I agree with others here - having been in this situation myself, I can say for certain that your Mom needs to move forward as if your grandmother is never coming home, to ensure her own financial security. She needs to look at finding a cheaper place to live, see if she qualifies for subsidized housing through her city's Housing Department or Housing Commission, and also contact her local social services agency to see if there is help to be had for her situation.
This is not a good situation, but it's something many of us have had to face. We move in as caregivers to our elderly loved ones, and many times, jobs and income are lost or sacrificed in order to care for our loved ones full time, to keep them out of a nursing home. Then when they finally reach the point of needing nursing home care, the caregiver is left in a horrible situation - possibly homeless, jobless and in some cases, too far advanced in age to consider going out and getting a job again, after years of caregiving - yet they need income to maintain the home they've lived in, or they have to move. And then when the loved one passes away, if they're on Medicaid, you have to be concerned with Medicaid Estate Recovery (MERP), which comes after any assets (including an owned home, which is not your situation, thankfully) to help repay the services they've provided.

Hugs to all of you - I know this is tough.
Helpful Answer (1)

I hate to be the bearer of possible bad news, but if she is on a ventilator at rehab, you are looking at a long slow recovery (this is my field) and you really need to NOT count on her income anytime soon. And when she comes home..if she can.. you are looking at home care expenses and the like.. some of which will be paid, and some of which may not be. I assume your Mom works, or gets some form of income.. can she qualify for low income benefits.. like houseing or food? Or are they already getting that? Good luck,, this is a terrible situation.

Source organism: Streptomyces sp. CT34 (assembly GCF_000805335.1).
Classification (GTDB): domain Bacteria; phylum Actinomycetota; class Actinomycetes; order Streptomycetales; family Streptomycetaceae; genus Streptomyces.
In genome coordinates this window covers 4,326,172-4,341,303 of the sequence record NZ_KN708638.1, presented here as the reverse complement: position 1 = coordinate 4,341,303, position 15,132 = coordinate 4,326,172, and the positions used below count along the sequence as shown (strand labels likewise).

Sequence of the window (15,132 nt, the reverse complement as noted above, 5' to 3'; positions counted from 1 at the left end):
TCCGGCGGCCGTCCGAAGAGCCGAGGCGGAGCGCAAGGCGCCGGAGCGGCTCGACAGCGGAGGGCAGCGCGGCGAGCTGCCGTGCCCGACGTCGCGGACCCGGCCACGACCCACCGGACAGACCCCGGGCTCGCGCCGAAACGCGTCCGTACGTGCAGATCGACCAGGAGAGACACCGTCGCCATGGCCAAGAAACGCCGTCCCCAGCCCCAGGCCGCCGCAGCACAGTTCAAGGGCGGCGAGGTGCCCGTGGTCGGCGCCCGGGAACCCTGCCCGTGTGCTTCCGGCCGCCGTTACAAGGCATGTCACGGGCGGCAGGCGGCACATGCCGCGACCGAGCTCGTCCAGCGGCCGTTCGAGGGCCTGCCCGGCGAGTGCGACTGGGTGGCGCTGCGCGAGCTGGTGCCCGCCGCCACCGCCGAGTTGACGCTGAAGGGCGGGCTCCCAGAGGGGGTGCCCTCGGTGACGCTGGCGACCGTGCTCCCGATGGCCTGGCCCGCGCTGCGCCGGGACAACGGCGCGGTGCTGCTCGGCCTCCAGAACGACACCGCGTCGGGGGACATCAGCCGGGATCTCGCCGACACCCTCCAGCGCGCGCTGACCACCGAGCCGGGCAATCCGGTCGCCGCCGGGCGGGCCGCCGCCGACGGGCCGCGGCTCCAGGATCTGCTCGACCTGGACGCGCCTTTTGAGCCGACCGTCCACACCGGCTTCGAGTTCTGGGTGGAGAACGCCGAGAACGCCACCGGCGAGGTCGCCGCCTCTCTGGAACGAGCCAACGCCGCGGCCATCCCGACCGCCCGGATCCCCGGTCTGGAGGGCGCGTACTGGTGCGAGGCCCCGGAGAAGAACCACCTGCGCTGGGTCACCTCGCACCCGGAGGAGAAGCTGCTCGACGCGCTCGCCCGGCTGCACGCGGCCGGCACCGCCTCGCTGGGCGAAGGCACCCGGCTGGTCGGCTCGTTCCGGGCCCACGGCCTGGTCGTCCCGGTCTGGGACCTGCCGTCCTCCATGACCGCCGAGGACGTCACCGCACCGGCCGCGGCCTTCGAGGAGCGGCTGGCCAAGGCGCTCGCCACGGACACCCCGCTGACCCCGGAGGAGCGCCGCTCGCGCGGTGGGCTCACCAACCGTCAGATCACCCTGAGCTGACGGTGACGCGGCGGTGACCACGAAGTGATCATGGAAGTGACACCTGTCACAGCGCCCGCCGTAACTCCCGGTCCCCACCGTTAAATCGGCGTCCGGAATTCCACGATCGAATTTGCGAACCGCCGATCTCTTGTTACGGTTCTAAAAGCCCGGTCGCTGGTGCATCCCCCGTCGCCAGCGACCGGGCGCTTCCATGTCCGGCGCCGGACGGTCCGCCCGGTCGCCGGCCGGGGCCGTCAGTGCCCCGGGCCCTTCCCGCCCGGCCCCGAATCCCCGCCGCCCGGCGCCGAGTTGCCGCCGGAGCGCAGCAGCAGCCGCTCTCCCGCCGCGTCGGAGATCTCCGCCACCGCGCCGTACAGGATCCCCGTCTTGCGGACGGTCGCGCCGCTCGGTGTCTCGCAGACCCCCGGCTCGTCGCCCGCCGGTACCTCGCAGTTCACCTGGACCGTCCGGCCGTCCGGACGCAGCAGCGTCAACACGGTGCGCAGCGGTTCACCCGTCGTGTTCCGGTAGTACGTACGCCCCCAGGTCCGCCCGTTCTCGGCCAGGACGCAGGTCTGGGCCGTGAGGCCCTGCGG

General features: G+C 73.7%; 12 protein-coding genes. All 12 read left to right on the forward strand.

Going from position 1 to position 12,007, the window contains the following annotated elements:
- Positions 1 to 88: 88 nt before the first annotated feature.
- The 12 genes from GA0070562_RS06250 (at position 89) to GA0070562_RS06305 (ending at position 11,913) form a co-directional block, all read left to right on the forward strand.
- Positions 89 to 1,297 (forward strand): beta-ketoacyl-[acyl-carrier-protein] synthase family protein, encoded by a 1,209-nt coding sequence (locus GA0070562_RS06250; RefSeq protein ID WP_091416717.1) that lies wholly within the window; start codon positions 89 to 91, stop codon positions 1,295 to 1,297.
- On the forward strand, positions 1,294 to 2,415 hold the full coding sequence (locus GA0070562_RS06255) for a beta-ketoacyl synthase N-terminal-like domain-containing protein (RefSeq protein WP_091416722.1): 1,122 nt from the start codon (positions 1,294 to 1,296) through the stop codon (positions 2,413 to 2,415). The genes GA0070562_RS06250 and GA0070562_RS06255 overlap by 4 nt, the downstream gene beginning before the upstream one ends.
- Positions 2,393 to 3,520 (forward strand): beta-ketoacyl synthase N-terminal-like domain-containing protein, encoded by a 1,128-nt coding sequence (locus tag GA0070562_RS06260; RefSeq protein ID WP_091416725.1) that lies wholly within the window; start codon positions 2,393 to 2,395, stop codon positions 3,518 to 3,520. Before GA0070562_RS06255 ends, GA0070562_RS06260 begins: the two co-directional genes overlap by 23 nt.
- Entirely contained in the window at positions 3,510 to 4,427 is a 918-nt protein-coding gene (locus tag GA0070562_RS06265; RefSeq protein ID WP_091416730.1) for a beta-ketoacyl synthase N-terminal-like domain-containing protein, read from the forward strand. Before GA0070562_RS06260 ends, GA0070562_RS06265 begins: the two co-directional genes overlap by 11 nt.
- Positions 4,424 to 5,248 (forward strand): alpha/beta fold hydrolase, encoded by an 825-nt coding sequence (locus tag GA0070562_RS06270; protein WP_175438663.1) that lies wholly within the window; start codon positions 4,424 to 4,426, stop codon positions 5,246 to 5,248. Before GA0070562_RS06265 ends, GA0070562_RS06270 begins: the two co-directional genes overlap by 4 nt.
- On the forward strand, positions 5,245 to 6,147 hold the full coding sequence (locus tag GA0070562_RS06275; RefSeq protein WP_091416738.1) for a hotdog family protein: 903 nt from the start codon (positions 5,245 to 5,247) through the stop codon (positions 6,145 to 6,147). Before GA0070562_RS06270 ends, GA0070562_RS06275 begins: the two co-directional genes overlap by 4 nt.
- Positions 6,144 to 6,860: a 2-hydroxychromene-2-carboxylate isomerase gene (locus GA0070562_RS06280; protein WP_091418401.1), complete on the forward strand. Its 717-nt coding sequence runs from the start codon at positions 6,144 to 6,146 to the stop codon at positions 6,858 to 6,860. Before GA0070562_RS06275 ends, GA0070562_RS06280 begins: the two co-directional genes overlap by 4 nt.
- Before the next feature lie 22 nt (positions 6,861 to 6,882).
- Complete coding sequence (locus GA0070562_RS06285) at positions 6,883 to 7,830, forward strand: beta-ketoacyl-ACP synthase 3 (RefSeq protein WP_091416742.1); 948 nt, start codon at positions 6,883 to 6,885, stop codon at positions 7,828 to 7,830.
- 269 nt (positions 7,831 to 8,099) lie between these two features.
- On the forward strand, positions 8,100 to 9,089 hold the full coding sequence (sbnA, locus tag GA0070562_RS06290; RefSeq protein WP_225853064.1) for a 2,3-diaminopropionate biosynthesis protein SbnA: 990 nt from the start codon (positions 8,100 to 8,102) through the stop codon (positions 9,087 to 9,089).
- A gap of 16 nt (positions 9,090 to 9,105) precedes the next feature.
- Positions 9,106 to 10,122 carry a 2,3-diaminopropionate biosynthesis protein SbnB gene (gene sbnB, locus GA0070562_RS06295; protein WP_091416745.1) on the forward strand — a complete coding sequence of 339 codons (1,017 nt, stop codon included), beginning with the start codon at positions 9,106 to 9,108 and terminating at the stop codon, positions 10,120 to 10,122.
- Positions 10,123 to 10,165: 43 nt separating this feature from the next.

Helpful Answer (0)

Thank you both for your response!

@Shane1124 - I wish I could move back to help but I work in the tech industry and where they live, there is simply no work for me. My ultimate goal is to move them out by me on the west coast which I am trying to do asap. I must maintain my current job anyway because I already helping them with their other bills and wouldn't be able to with the difference in salary available there.

She was a smoker for a very long time. When she had her heart surgery in January, she was having trouble breathing after she was awake a few days later. They first tried the mask, then ended up having to do the trache. Since then, she has had complications in the hospital and rehab facilities such as sepsis, pneumonia, kidney failure(they have now returned to normal functionality), required blood plasmapharesis, and a number of other things. Throughout the whole process, they've been trying to wean her but it's been slow because of all these things going wrong as well as her bad anxiety playing against her.